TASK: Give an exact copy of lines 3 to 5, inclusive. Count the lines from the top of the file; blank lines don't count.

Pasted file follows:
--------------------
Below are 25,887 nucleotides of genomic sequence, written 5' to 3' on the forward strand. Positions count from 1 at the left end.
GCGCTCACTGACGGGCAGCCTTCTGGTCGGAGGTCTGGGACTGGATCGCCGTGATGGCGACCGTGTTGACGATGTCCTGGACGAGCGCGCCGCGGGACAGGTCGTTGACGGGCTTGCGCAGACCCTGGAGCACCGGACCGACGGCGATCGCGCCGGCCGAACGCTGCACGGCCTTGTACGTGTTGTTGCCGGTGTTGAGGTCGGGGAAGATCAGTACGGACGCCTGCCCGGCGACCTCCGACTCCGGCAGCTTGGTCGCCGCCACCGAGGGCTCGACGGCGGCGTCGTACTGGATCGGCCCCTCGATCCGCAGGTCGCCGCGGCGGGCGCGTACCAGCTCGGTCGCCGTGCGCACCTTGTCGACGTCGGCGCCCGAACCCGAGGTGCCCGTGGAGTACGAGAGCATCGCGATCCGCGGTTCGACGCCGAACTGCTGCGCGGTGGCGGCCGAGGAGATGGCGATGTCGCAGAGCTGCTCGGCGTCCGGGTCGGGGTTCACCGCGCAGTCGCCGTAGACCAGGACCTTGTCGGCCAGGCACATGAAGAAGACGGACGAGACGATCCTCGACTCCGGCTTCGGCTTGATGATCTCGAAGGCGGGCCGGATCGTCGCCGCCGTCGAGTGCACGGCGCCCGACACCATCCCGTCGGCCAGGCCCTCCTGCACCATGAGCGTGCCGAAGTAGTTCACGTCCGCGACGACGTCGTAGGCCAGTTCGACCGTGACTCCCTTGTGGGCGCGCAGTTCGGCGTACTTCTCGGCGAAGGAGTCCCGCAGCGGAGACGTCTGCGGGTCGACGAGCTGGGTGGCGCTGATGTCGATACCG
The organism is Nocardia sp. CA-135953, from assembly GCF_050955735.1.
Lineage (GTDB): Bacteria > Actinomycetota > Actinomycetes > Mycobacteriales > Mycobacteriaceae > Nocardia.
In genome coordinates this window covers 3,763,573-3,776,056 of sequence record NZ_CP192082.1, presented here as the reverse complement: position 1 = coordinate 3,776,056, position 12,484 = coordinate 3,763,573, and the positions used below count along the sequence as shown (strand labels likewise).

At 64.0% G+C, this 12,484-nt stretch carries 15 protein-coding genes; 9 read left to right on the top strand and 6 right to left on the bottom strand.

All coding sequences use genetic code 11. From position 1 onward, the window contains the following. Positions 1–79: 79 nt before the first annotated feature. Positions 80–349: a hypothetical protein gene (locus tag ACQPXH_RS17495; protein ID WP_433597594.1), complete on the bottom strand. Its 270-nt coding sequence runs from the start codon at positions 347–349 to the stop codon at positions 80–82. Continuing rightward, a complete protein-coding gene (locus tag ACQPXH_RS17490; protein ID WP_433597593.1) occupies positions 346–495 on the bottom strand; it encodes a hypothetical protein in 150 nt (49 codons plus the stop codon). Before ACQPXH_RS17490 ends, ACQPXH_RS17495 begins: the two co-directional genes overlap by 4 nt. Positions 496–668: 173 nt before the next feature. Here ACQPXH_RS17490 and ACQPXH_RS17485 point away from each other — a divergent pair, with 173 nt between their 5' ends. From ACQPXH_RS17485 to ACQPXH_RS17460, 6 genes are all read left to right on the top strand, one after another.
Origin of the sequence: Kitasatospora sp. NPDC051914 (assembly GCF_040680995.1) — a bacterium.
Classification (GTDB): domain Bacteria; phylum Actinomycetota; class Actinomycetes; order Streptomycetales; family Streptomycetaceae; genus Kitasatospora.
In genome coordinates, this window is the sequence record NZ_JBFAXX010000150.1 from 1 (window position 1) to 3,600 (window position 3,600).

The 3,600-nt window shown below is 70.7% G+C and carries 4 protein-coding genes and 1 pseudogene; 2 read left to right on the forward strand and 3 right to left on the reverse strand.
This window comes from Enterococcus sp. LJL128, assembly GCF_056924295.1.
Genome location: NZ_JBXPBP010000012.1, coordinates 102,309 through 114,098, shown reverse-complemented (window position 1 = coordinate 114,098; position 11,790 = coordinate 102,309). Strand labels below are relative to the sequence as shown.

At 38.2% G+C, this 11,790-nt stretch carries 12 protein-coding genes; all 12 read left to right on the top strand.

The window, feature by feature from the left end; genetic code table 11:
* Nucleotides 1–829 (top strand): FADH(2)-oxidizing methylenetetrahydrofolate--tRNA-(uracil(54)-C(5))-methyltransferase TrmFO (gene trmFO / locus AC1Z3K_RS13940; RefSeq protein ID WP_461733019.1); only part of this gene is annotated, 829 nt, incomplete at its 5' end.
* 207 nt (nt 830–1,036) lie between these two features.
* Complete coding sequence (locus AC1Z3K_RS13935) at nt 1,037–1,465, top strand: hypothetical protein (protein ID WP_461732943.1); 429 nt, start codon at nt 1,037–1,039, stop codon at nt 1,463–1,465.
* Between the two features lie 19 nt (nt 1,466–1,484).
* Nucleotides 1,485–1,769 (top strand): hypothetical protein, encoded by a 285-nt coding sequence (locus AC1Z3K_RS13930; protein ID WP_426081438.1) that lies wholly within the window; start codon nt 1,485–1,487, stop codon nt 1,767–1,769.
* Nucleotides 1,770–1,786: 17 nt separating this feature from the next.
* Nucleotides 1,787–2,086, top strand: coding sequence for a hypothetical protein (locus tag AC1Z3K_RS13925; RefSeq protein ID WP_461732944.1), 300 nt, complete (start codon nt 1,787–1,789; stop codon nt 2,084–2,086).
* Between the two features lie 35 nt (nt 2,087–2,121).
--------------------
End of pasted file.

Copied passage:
The organism is Nocardia sp. CA-135953, from assembly GCF_050955735.1.
Lineage (GTDB): Bacteria > Actinomycetota > Actinomycetes > Mycobacteriales > Mycobacteriaceae > Nocardia.
In genome coordinates this window covers 3,763,573-3,776,056 of sequence record NZ_CP192082.1, presented here as the reverse complement: position 1 = coordinate 3,776,056, position 12,484 = coordinate 3,763,573, and the positions used below count along the sequence as shown (strand labels likewise).